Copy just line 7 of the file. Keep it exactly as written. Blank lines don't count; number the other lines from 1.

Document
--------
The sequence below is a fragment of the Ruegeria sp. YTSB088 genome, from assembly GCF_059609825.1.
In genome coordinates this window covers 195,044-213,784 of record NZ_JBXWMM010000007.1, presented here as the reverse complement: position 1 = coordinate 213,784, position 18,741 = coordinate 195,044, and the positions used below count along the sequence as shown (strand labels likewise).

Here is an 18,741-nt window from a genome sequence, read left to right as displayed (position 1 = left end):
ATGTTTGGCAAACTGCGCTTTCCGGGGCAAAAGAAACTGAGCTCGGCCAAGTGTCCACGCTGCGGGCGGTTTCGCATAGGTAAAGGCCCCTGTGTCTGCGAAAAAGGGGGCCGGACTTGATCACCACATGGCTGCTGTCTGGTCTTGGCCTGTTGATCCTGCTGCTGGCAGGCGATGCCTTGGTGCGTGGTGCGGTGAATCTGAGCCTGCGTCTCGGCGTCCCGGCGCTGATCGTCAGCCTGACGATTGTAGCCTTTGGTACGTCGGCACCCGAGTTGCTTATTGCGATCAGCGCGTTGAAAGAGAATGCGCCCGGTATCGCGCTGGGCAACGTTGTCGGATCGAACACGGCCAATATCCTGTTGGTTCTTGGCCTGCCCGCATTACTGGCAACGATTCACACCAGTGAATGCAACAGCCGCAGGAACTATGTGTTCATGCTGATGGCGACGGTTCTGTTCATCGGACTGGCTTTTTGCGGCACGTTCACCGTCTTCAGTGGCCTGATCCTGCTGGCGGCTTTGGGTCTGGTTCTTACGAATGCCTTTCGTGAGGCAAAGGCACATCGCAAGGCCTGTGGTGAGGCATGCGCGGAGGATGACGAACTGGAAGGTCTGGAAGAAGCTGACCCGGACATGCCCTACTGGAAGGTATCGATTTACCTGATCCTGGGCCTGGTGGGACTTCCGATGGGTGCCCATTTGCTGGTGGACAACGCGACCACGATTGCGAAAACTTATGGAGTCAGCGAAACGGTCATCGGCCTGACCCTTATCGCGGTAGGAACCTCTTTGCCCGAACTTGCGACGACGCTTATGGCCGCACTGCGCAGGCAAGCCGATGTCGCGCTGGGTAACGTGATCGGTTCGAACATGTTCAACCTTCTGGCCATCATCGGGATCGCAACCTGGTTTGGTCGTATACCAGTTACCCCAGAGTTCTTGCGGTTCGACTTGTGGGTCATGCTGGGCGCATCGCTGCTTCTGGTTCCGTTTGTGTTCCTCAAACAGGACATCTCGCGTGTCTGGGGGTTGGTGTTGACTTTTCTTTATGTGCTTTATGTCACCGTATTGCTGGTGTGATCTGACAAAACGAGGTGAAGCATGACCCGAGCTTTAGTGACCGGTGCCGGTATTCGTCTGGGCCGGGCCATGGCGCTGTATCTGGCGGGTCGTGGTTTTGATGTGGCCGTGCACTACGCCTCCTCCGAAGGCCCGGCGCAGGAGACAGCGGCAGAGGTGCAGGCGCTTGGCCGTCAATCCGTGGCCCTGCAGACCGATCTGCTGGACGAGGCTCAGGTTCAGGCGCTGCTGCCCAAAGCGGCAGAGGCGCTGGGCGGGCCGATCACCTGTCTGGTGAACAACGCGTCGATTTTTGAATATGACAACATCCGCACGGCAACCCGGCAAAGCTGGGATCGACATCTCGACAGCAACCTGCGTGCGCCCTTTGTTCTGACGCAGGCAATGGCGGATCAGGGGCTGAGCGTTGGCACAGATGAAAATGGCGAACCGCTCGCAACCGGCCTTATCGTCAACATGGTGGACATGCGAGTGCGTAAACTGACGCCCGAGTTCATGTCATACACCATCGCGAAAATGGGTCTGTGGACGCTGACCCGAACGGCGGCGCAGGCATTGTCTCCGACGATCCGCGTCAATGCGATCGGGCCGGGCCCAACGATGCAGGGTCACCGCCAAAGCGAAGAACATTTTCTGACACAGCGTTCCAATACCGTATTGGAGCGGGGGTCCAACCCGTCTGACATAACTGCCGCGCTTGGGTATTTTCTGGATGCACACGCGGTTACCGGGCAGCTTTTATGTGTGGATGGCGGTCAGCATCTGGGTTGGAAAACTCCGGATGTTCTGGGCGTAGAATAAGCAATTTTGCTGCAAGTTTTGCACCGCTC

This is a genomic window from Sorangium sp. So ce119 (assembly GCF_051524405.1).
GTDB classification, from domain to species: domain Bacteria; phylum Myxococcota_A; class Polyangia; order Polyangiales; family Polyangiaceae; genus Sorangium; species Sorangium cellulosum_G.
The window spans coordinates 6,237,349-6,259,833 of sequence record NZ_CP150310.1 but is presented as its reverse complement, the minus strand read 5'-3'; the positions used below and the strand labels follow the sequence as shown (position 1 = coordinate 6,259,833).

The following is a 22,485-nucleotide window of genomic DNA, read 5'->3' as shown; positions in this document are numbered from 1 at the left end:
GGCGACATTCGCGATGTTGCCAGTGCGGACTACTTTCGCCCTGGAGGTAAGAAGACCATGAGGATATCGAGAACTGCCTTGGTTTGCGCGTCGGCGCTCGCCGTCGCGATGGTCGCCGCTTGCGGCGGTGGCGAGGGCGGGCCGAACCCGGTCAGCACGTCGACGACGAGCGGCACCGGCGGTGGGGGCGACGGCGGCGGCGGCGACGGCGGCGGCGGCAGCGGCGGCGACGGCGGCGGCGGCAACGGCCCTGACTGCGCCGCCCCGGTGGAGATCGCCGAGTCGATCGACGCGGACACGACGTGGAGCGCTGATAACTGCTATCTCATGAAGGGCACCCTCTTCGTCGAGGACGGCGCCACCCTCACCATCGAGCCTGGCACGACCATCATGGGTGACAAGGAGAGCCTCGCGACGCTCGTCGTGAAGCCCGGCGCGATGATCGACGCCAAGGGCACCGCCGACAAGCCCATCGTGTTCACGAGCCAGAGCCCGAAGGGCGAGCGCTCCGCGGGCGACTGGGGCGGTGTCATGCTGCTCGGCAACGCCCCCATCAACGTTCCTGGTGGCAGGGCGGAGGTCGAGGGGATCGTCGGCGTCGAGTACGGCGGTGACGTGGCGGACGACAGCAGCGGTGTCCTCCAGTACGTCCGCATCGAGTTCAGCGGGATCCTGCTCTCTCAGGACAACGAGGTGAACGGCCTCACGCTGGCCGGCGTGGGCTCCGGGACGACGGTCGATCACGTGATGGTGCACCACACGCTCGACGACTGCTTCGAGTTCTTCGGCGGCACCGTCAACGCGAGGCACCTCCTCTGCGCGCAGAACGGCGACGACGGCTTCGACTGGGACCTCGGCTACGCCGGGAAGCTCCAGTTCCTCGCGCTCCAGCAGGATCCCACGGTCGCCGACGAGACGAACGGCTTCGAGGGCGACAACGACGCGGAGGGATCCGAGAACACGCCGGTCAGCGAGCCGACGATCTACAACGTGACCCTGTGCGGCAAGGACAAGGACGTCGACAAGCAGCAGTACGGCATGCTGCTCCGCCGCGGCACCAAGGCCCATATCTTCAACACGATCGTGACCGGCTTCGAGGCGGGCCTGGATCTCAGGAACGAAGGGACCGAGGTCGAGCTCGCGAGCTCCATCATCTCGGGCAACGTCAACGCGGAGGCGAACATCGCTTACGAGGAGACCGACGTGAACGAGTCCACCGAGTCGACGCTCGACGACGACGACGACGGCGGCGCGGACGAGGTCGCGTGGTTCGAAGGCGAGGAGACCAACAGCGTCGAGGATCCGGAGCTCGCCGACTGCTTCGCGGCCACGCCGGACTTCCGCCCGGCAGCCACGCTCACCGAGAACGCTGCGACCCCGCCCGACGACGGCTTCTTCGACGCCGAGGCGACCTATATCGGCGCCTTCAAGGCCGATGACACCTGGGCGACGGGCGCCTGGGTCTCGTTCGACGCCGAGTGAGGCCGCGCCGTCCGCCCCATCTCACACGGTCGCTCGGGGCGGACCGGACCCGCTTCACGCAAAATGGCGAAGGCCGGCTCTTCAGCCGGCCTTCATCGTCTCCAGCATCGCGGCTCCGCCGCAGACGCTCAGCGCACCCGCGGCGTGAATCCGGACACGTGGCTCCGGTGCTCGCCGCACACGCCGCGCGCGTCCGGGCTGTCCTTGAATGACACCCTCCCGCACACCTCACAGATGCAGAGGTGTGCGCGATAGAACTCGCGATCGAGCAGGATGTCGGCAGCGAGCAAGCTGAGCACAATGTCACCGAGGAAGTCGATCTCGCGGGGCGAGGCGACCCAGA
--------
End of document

The window spans coordinates 6,237,349-6,259,833 of sequence record NZ_CP150310.1 but is presented as its reverse complement, the minus strand read 5'-3'; the positions used below and the strand labels follow the sequence as shown (position 1 = coordinate 6,259,833).